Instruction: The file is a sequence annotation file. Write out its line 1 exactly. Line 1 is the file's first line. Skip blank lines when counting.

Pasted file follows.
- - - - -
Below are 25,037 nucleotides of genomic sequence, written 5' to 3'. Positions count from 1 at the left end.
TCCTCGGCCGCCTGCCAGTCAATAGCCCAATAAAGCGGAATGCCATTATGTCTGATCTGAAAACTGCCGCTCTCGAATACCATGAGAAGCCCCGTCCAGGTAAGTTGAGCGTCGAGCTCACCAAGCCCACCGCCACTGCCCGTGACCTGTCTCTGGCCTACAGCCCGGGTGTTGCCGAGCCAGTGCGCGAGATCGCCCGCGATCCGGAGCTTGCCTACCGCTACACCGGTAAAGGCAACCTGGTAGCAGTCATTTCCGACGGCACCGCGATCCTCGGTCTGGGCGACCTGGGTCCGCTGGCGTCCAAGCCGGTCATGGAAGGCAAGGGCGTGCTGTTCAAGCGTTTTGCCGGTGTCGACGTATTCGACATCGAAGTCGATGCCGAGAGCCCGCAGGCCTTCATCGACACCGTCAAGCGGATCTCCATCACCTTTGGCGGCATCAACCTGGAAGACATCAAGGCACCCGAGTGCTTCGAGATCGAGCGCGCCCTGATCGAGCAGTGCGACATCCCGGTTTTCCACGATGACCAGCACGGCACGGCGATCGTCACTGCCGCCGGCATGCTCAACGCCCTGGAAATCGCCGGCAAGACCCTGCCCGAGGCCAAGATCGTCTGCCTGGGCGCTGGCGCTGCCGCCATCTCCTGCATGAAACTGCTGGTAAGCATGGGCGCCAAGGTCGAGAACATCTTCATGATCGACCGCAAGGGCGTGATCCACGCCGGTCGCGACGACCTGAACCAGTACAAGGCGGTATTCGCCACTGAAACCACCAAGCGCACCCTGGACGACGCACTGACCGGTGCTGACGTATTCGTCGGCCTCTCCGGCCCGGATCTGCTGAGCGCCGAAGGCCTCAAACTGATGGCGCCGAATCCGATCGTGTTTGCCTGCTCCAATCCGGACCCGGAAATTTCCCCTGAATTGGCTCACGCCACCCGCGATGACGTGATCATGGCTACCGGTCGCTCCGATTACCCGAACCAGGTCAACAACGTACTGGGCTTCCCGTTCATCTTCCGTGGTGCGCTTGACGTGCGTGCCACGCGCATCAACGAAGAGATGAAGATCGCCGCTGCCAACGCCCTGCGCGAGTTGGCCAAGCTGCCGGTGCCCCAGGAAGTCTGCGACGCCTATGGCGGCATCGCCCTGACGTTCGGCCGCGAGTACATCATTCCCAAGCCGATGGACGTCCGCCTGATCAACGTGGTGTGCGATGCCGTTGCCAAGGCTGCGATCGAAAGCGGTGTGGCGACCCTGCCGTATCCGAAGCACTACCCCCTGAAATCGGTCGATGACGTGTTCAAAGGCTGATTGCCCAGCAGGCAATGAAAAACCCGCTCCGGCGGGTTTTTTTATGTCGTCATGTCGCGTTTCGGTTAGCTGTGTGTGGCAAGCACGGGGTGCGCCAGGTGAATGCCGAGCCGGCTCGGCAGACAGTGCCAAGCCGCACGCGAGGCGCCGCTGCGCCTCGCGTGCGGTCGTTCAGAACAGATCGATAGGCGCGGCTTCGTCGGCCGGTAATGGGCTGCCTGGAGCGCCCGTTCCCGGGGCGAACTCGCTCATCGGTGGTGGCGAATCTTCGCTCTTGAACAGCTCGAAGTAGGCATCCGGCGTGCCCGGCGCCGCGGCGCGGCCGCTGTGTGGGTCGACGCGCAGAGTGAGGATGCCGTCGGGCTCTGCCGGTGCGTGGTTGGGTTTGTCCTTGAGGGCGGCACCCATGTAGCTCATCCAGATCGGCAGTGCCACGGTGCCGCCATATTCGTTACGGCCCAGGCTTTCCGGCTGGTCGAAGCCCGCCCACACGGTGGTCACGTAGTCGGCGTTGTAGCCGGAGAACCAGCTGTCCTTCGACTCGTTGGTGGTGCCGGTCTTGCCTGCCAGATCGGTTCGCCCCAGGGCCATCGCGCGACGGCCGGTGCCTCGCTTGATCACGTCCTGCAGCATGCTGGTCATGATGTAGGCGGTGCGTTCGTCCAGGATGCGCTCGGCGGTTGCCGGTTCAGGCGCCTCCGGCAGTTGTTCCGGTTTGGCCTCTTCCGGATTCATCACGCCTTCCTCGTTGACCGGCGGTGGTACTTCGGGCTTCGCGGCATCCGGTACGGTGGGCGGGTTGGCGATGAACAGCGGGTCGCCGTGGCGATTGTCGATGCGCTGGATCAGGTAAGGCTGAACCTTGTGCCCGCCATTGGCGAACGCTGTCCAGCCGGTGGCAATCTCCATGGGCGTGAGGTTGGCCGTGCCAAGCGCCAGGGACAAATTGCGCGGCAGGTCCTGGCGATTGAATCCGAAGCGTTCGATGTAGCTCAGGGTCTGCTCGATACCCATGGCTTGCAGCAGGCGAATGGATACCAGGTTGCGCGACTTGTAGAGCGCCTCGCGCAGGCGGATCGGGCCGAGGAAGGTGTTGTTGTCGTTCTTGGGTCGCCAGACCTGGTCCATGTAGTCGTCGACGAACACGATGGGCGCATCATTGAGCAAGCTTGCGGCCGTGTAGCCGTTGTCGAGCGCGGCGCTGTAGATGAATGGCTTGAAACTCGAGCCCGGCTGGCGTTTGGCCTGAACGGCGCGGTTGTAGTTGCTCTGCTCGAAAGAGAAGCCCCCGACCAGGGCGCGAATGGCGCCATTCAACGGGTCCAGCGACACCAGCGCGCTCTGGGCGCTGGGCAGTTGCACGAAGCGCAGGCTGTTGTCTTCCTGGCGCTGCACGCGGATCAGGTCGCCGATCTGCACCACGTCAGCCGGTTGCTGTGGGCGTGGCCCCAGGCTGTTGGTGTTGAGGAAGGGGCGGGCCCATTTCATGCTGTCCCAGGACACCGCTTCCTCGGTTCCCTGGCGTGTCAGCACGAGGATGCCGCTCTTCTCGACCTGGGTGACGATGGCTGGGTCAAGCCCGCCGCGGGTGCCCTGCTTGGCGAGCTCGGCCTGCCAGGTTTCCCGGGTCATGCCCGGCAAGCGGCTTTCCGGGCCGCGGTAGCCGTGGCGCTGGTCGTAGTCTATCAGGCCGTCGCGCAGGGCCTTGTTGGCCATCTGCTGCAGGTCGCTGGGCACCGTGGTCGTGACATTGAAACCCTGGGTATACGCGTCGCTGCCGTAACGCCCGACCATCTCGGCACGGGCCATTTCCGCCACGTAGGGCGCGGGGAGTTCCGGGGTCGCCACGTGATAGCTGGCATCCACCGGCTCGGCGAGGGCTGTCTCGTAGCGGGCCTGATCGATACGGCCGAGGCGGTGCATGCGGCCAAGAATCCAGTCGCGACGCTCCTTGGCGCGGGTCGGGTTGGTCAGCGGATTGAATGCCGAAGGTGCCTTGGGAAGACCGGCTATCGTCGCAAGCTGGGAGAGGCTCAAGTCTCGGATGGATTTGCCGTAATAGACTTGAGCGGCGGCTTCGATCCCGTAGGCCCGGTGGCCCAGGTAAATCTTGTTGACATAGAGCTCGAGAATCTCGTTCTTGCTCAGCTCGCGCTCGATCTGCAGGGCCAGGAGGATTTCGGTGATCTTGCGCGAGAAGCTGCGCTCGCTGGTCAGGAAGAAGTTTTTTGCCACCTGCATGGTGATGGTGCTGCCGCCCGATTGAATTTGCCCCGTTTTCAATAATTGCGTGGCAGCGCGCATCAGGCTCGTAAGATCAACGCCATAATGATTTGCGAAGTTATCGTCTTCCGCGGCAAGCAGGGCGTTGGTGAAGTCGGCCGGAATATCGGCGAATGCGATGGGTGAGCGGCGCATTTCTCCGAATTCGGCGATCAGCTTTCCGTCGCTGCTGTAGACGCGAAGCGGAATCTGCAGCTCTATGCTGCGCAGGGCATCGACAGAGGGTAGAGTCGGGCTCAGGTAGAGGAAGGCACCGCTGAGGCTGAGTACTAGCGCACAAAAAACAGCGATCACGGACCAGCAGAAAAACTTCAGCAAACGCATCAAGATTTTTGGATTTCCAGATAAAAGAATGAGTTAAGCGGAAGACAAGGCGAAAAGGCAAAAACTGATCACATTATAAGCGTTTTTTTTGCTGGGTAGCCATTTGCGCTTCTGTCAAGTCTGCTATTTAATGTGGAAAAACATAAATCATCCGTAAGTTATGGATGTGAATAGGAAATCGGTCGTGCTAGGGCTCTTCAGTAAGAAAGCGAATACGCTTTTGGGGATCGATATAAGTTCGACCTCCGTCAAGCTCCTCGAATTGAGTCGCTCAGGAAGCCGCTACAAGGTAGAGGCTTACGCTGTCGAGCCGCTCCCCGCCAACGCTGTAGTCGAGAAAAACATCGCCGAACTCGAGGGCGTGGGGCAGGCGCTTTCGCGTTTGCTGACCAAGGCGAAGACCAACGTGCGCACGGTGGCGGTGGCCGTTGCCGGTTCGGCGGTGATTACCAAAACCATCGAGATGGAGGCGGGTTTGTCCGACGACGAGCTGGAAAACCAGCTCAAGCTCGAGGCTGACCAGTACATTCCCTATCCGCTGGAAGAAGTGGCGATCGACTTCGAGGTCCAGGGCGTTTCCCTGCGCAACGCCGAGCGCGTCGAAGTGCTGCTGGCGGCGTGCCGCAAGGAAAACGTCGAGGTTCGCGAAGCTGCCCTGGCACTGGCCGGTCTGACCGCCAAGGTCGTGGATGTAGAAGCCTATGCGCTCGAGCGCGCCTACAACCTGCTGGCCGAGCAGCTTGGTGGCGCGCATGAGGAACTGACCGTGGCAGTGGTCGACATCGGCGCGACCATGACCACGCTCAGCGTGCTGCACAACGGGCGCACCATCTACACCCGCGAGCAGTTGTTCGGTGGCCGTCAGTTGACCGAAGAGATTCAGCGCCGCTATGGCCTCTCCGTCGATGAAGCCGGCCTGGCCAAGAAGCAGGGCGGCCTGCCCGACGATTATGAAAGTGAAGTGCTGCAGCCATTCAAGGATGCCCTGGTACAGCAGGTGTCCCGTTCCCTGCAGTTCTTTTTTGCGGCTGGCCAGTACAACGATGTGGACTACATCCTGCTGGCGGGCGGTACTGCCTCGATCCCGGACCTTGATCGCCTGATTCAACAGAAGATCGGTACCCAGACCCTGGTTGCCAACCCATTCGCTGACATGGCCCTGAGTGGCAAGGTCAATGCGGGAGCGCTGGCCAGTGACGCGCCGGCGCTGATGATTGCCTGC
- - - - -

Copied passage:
Below are 25,037 nucleotides of genomic sequence, written 5' to 3'. Positions count from 1 at the left end.